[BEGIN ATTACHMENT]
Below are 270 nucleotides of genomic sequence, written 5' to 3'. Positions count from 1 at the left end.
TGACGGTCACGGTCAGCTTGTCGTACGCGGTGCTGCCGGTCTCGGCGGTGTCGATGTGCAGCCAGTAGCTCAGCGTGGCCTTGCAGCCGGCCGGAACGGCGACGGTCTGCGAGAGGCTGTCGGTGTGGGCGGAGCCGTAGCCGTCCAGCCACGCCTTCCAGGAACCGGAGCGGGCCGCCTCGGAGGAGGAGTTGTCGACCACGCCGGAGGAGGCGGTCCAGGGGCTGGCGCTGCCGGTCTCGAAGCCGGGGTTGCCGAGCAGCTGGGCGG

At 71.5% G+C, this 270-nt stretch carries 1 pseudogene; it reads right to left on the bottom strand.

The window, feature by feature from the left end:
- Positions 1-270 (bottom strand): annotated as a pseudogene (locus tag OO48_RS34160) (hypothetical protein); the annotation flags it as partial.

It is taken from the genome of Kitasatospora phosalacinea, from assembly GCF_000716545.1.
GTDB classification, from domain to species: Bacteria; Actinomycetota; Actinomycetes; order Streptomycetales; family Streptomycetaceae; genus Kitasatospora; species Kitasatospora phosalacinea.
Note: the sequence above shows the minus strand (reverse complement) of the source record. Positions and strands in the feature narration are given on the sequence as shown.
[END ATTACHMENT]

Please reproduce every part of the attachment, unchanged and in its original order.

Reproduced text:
Below are 270 nucleotides of genomic sequence, written 5' to 3'. Positions count from 1 at the left end.
TGACGGTCACGGTCAGCTTGTCGTACGCGGTGCTGCCGGTCTCGGCGGTGTCGATGTGCAGCCAGTAGCTCAGCGTGGCCTTGCAGCCGGCCGGAACGGCGACGGTCTGCGAGAGGCTGTCGGTGTGGGCGGAGCCGTAGCCGTCCAGCCACGCCTTCCAGGAACCGGAGCGGGCCGCCTCGGAGGAGGAGTTGTCGACCACGCCGGAGGAGGCGGTCCAGGGGCTGGCGCTGCCGGTCTCGAAGCCGGGGTTGCCGAGCAGCTGGGCGG

At 71.5% G+C, this 270-nt stretch carries 1 pseudogene; it reads right to left on the bottom strand.

The window, feature by feature from the left end:
- Positions 1-270 (bottom strand): annotated as a pseudogene (locus tag OO48_RS34160) (hypothetical protein); the annotation flags it as partial.

It is taken from the genome of Kitasatospora phosalacinea, from assembly GCF_000716545.1.
GTDB classification, from domain to species: Bacteria; Actinomycetota; Actinomycetes; order Streptomycetales; family Streptomycetaceae; genus Kitasatospora; species Kitasatospora phosalacinea.
Note: the sequence above shows the minus strand (reverse complement) of the source record. Positions and strands in the feature narration are given on the sequence as shown.